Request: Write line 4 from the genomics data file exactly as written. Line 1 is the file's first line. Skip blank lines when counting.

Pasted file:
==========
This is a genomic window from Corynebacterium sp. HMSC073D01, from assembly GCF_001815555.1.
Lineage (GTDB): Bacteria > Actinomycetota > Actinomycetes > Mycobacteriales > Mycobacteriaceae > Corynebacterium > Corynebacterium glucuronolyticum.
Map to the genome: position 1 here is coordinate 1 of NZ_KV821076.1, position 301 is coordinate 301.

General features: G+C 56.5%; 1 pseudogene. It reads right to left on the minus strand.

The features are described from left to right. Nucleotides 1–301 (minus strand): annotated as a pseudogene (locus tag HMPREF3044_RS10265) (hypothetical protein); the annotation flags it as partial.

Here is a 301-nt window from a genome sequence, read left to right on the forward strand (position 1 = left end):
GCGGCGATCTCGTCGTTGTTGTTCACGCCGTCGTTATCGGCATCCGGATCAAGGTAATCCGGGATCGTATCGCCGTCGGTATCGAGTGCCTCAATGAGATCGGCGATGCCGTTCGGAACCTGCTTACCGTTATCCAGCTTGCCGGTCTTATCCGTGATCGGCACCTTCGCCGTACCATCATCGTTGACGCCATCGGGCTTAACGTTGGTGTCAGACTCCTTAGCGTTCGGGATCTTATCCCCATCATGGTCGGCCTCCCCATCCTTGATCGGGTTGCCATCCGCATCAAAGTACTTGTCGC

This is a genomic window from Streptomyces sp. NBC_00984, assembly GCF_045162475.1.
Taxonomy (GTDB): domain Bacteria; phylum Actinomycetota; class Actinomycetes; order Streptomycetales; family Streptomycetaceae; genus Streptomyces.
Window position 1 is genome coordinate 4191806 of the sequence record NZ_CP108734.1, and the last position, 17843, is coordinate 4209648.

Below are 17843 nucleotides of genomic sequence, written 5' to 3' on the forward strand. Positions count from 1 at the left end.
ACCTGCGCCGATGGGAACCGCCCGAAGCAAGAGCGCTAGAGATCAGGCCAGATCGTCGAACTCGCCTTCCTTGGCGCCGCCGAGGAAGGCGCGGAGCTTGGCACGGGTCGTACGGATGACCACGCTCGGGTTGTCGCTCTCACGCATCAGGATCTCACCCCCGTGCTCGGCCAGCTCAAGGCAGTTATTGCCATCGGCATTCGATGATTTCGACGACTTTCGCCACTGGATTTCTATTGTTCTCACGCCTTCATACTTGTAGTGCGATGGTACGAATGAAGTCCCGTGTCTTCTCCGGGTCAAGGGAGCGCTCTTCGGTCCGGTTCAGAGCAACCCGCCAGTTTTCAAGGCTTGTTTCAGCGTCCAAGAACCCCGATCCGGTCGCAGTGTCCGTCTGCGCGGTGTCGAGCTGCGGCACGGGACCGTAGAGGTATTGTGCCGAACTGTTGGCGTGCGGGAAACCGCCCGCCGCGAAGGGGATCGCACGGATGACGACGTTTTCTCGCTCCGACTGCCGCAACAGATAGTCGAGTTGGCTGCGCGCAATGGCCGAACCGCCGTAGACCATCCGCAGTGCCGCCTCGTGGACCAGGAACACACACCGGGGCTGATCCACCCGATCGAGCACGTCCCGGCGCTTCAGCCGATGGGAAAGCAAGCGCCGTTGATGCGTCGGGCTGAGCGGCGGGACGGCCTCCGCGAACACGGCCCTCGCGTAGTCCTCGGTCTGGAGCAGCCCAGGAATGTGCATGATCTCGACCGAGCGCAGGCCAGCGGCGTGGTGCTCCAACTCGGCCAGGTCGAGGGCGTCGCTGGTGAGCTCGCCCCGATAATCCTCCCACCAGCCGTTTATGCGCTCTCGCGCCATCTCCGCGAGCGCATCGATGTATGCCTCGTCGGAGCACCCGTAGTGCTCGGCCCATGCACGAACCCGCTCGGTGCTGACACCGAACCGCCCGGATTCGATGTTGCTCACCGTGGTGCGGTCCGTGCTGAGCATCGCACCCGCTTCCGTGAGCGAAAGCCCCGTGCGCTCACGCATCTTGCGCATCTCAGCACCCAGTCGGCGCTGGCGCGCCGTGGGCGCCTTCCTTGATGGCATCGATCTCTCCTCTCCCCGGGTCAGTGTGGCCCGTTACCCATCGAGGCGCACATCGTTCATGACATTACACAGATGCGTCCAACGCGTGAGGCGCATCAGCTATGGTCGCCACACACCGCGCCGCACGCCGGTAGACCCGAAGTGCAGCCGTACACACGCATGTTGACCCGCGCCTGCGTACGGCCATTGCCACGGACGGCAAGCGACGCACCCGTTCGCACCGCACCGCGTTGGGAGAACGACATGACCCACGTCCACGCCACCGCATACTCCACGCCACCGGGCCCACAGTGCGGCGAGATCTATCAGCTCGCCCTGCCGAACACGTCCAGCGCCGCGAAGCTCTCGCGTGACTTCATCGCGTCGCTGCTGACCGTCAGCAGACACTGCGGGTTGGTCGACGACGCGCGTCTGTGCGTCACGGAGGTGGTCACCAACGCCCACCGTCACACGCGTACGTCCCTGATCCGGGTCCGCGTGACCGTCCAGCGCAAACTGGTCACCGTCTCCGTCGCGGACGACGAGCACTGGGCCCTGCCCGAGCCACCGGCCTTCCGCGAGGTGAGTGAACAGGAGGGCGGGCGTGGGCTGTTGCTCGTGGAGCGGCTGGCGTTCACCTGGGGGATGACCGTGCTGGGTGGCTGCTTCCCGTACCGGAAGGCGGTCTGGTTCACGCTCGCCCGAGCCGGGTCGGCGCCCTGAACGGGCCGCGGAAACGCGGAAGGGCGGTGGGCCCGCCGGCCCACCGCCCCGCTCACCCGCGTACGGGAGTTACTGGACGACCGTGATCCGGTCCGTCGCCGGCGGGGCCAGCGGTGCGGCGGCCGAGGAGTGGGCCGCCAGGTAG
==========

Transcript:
General features: G+C 56.5%; 1 pseudogene. It reads right to left on the minus strand.